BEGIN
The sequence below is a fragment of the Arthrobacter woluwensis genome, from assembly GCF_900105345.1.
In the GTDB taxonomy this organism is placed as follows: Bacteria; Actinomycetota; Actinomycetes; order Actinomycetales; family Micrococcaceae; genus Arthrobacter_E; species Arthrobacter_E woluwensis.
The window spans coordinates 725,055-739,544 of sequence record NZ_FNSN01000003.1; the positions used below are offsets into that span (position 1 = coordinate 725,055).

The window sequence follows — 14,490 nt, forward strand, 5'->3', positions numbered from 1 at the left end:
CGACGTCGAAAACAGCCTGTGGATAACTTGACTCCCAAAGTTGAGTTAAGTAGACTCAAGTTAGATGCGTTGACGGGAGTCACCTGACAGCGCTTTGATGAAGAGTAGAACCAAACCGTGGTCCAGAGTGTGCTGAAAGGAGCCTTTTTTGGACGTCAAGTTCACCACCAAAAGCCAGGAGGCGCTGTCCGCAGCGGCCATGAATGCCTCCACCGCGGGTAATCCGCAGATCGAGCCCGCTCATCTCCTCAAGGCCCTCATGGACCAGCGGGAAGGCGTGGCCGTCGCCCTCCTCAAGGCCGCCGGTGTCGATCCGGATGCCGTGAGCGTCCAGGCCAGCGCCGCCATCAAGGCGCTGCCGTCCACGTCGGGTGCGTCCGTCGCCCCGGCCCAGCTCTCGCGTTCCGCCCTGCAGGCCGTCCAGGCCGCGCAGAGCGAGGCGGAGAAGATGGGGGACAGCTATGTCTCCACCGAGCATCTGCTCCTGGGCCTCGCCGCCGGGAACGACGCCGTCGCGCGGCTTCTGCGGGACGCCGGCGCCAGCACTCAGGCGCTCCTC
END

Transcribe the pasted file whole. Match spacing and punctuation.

The sequence below is a fragment of the Arthrobacter woluwensis genome, from assembly GCF_900105345.1.
In the GTDB taxonomy this organism is placed as follows: Bacteria; Actinomycetota; Actinomycetes; order Actinomycetales; family Micrococcaceae; genus Arthrobacter_E; species Arthrobacter_E woluwensis.
The window spans coordinates 725,055-739,544 of sequence record NZ_FNSN01000003.1; the positions used below are offsets into that span (position 1 = coordinate 725,055).

The window sequence follows — 14,490 nt, forward strand, 5'->3', positions numbered from 1 at the left end:
CGACGTCGAAAACAGCCTGTGGATAACTTGACTCCCAAAGTTGAGTTAAGTAGACTCAAGTTAGATGCGTTGACGGGAGTCACCTGACAGCGCTTTGATGAAGAGTAGAACCAAACCGTGGTCCAGAGTGTGCTGAAAGGAGCCTTTTTTGGACGTCAAGTTCACCACCAAAAGCCAGGAGGCGCTGTCCGCAGCGGCCATGAATGCCTCCACCGCGGGTAATCCGCAGATCGAGCCCGCTCATCTCCTCAAGGCCCTCATGGACCAGCGGGAAGGCGTGGCCGTCGCCCTCCTCAAGGCCGCCGGTGTCGATCCGGATGCCGTGAGCGTCCAGGCCAGCGCCGCCATCAAGGCGCTGCCGTCCACGTCGGGTGCGTCCGTCGCCCCGGCCCAGCTCTCGCGTTCCGCCCTGCAGGCCGTCCAGGCCGCGCAGAGCGAGGCGGAGAAGATGGGGGACAGCTATGTCTCCACCGAGCATCTGCTCCTGGGCCTCGCCGCCGGGAACGACGCCGTCGCGCGGCTTCTGCGGGACGCCGGCGCCAGCACTCAGGCGCTCCTC